Im­po­tent out­rage from tod­dlers and trolls is too late. They al­ready lost the ar­gu­ment

The Guardian Australia - - Politics - Katharine Murphy Political edi­tor

The queru­lous­ness of the van­quished was per­haps sum­marised by Ian Macdonald’s fury at Der­ryn Hinch’s rain­bow scarf.

The Queens­land Lib­eral really wanted that scarf off. Hinch wasn’t in­clined to take it off. And so it went, as the Se­nate crept to­wards le­gal­is­ing mar­riage equal­ity.

Calm en­treaties that the pub­lic was watch­ing didn’t dis­rupt one man on a mis­sion to feel ag­grieved and put upon by Der­ryn in his rain­bow scarf, and scorned by the pro­gres­sive peanut gallery who were col­lec­tively un­der­whelmed with Macdonald’s pre­vi­ous ef­forts to re­move dis­crim­i­na­tion for gays and les­bians, and by the fact he knew a cou­ple of athe­ists.

So Macdonald’s im­po­tent out­rage grew, a thing in it­self, but some­how symp­to­matic of the im­po­tent out­rage that is now prompt­ing a rud­der­less gov­ern­ment to turn on it­self in full pub­lic view.

As the Se­nate inched to­wards do­ing its job, de­liv­er­ing the out­come on mar­riage a ma­jor­ity of Aus­tralians asked for, Macdonald raged in­side and, out­side, var­i­ous con­ser­va­tives lined up to blame Mal­colm Turn­bull for fail­ing to “lead” dur­ing the mar­riage equal­ity de­bate.

By fail­ing to lead, the crit­ics meant Turn­bull had failed to en­gi­neer a sit­u­a­tion where more so­cially lib­eral col­leagues would meekly cop the con­ser­va­tive po­si­tion on re­li­gious pro­tec­tions.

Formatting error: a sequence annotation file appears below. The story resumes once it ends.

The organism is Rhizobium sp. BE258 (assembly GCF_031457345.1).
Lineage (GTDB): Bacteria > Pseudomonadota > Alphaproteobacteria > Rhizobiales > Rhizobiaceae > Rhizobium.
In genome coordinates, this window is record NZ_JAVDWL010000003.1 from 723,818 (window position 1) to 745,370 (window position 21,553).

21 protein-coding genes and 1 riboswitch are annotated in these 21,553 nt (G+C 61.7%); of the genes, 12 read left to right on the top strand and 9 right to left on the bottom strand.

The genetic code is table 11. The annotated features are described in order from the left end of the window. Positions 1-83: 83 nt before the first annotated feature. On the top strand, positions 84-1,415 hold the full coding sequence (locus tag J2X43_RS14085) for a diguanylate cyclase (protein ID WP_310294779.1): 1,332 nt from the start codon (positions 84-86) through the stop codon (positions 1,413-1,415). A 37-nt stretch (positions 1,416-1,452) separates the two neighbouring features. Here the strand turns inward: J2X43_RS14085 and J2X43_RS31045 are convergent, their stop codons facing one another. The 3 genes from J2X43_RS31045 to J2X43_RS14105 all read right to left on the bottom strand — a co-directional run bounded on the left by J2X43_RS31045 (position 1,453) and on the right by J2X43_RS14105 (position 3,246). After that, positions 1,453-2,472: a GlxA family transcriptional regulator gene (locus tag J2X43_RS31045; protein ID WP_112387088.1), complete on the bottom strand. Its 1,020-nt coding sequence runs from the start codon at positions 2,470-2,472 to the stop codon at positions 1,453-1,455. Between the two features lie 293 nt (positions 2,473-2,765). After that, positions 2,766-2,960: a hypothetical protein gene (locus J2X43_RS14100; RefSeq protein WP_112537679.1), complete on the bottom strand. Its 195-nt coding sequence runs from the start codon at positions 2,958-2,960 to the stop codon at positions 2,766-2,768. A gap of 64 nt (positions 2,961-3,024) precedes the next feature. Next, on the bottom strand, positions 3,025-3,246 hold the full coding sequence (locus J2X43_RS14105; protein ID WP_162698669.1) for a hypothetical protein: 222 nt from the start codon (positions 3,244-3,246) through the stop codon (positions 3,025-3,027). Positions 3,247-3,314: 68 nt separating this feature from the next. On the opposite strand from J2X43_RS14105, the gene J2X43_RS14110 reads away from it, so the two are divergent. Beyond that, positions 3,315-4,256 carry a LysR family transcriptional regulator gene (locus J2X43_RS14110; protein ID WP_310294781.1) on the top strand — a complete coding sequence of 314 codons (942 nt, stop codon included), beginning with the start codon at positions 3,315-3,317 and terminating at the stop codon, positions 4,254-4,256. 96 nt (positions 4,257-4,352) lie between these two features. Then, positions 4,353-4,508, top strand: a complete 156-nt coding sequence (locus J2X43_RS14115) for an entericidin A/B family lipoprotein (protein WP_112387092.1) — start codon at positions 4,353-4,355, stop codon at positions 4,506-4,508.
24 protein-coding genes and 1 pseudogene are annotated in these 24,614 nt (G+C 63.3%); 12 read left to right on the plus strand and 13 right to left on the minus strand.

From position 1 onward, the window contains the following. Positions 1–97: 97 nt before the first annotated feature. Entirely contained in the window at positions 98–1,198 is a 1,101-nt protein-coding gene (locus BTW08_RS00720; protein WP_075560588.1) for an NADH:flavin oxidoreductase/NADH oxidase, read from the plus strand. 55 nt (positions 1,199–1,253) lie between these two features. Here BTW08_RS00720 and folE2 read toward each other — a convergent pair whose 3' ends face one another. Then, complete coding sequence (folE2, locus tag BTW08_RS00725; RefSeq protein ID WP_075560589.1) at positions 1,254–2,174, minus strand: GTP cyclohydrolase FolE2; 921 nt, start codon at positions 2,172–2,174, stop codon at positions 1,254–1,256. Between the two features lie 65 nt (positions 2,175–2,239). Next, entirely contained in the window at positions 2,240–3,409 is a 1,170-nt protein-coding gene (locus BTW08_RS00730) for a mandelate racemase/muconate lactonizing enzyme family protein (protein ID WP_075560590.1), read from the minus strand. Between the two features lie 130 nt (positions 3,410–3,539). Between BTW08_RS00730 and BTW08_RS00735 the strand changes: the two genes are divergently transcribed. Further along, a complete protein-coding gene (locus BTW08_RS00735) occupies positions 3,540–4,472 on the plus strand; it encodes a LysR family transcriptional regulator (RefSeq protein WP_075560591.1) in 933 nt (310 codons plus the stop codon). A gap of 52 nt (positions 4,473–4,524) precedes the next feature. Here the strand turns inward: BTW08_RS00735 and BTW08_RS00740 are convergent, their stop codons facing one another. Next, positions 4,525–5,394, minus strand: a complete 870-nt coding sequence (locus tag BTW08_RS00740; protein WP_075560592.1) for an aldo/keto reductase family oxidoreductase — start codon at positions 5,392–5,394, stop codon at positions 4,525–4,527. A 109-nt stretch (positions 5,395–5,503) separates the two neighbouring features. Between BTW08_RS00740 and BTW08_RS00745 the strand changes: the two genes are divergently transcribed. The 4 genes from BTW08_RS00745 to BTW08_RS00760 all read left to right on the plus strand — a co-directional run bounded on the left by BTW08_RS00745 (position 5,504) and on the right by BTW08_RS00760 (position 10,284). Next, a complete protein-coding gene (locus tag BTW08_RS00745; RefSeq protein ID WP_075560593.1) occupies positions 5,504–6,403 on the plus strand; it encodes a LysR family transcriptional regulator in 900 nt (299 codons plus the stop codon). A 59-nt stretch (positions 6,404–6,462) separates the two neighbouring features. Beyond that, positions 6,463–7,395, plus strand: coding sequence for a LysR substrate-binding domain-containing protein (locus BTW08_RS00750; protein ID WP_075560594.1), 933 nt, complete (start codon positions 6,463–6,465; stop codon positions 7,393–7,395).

In the words of the Na­tional Andrew Broad, Turn­bull had been “sneaky” in the way he had han­dled the in­ter­nal de­bate about re­li­gious pro­tec­tions. This view was backed by the still in-house dis­si­dent Ge­orge Chris­tensen, whom col­leagues sense is on a mis­sion to mar­tyr­dom.

Se­ri­ously, the col­lec­tive numpty in Can­berra at this point can be so enor­mous it is al­most nox­ious.

Vot­ers are treated to a daily spec­ta­cle of feel­ings first, con­se­quences se­cond, as a dan­ger­ous, dis­ori­ent­ing fog de­scends. Right now, the key per­for­mance in­di­ca­tor for the pro­fes­sional dis­si­dents of the gov­ern­ment seems to be bag­ging some­one else on Sky News: the prime min­is­ter; some­one else who looked side­ways at you in the lunch line. Mainly Turn­bull though.

If we can take a breath for a minute and just look at the facts, the record shows the al­leged fail­ure wasn’t Turn­bull’s.

If there was a fail­ure, it was the stun­ning lack of judg­ment and tac­ti­cal smarts by the naysay­ers, who could have brought a con­crete pro­posal to the Coali­tion party room ahead of the postal sur­vey re­sult, when their in­ter­nal bar­gain­ing power was at its height.

They could have called out the art­ful am­bi­gu­ity of the prime min­is­ter’s pub­lic po­si­tion on re­li­gious free­dom by do­ing some work and forc­ing a de­ci­sion.